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China has major role in world economic recovery
Publication Date : 10-09-2012
China will lead the global economic recovery with its relatively fast GDP growth driven by stimulus plans and expanding domestic demand, the United Nations Conference on Trade and Development said on Sunday.
"Though China's economy is not expanding as fast as before, its GDP accounts for a growing share of the world economy," said Li Yuefen, head of the Debt and Development Finance Branch of the UNCTAD.
"China's domestic consumption surged significantly and has become the new driver for further growth. I agree that China is the locomotive of the world economic recovery," Li said.
Li was speaking at a news conference on the Trade and Development Report 2012.
The report, featuring policies for inclusive and balanced growth, will be published on September 13.
Xing Li, assistant vice-president of client markets at Swiss Reinsurance Company Ltd's Beijing branch, agreed.
"China's GDP growth kept a fast pace in recent years and grew 7.6 per cent year-on-year in the second quarter of this year. Though it is the slowest growth in more than three years, it still outperformed developed economies and is a highlight among emerging economies," Xing said.
"Emerging markets, including China and India, will play a very significant role in boosting the world economic recovery," she said.
Xing said the world economy is recovering, but at a slower pace than expected.
"The US will avoid recession again; European Union leaders agree Spain and Italy have done enough to repair their struggling economies and will offer them aid."
President Hu Jintao said at the Apec Summit held at the Russian port of Vladivostok, that China will continue to pursue a proactive fiscal approach and a prudent monetary policy, and maintain balance by maintaining steady and healthy growth, adjusting the economic structure and managing inflation.
China's moves to boost domestic demand and stabilise economic growth will create great business opportunities and jobs for both the Asia-Pacific and the world, and contribute to global growth, according to Hu.
Dusan Zivkovic, economic affairs officer of the Debt and Development Finance Branch of the UNCTAD, said China is changing its growth model with strong domestic demand and great reserves.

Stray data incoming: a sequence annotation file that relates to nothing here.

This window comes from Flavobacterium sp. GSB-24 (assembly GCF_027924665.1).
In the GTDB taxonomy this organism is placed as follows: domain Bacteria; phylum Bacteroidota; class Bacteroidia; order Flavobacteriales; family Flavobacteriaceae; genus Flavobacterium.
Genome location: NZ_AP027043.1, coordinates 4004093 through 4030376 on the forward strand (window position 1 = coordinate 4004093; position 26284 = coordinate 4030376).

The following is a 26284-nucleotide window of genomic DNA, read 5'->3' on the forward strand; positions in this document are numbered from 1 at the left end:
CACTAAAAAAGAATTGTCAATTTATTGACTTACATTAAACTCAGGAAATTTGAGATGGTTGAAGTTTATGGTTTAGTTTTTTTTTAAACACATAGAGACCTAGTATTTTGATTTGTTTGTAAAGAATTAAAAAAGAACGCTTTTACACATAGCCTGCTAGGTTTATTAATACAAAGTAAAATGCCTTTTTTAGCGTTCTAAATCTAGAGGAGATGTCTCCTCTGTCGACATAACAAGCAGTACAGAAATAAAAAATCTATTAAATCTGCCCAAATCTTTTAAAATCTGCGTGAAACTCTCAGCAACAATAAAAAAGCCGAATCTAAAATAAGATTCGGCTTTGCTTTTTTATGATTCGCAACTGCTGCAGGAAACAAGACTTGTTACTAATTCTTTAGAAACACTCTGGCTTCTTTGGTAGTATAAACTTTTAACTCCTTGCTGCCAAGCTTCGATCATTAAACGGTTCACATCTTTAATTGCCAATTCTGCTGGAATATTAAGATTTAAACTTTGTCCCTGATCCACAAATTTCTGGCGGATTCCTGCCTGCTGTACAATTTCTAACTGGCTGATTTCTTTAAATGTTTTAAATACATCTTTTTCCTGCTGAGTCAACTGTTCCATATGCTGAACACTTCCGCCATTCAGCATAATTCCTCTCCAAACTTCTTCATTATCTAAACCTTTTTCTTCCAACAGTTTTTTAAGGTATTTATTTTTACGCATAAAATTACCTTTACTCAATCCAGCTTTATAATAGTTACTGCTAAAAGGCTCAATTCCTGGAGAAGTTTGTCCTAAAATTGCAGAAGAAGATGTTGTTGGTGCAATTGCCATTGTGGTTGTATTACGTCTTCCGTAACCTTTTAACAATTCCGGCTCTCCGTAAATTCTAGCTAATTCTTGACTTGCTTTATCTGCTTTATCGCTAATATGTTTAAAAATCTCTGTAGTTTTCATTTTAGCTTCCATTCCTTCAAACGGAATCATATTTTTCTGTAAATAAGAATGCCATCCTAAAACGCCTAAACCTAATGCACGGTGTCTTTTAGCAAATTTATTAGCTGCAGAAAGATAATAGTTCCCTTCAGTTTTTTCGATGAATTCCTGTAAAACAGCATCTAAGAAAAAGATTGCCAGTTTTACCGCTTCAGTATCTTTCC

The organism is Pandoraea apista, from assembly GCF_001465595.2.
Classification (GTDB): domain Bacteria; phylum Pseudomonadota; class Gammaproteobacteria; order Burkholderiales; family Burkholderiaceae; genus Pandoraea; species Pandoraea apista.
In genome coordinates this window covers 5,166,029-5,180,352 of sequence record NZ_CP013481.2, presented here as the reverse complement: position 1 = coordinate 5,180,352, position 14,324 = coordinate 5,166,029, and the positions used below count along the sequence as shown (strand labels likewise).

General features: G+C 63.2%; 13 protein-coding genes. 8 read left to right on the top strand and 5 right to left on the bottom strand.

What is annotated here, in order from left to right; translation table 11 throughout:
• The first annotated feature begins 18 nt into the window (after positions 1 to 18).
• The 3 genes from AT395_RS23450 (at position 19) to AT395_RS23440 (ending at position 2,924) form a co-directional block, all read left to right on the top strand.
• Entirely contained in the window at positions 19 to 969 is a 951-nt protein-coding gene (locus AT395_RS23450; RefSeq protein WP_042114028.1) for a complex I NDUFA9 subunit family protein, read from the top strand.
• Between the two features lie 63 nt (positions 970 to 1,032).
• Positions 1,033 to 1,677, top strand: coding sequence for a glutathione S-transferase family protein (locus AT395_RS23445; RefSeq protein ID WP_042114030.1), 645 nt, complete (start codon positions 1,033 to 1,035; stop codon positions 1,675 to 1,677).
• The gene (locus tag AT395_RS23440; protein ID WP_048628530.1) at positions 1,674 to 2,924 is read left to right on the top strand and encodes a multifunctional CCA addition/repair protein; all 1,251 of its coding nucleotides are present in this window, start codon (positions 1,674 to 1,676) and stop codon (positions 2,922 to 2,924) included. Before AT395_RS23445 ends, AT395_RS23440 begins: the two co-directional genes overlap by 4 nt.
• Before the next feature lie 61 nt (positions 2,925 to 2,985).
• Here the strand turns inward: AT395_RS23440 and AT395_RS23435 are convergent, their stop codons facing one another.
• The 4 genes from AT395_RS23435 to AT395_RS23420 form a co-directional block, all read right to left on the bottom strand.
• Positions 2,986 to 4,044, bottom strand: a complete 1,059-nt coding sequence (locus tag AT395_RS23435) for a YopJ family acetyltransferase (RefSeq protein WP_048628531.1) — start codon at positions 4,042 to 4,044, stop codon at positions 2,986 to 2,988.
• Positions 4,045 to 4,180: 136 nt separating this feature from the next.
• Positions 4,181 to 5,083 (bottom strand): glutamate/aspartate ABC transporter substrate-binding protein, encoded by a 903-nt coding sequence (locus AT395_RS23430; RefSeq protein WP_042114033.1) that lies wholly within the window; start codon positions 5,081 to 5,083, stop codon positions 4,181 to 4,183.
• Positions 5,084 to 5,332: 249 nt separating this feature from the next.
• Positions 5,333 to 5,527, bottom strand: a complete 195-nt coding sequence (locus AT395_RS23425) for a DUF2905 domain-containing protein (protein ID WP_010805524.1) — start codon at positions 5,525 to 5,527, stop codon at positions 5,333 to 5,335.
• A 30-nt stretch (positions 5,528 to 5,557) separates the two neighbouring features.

"At this stage China already has strong domestic demand, and is more insulated from the global shock than before, although the global economic recession has slowed China's growth.
"China recently put forward the stimulus plans of new infrastructure projects, which play a very big and positive role in boosting its economic growth and investment confidence. The stimulus comes out carefully following the global economic situation and in a very constructive manner."
In September, the National Development and Reform Commission, China's top economic planning agency, approved dozens of urban projects for highways, ports, railways, sewage networks and waste treatment plants across the country that could be worth more than 800 billion yuan ($126.98 billion).
Zivkovic did not think the stimulus will lead to an overheating of China's economy because it comes in multiple phases and is smaller than the previous stimulus that followed the financial crisis in 2008.
Petko Draganov, deputy secretary-general of the UNCTAD, also saw "very good possibilities" for China to breathe life into the world economy.
"In addition to strong domestic demand spurring further economic growth, China maintains its attractiveness to foreign direct investment. The slight decline of FDI in China is mostly because of the world economic stagnation and potential investors hold back cash over concerns of uncertainty."
Vice-Minister of Commerce Gao Hucheng said on Saturday that China will keep guiding FDI into China's modernizing agriculture and services sectors as well as emerging industries while encouraging domestic manufacturers to go abroad for technology research, manufacturing and sale networks.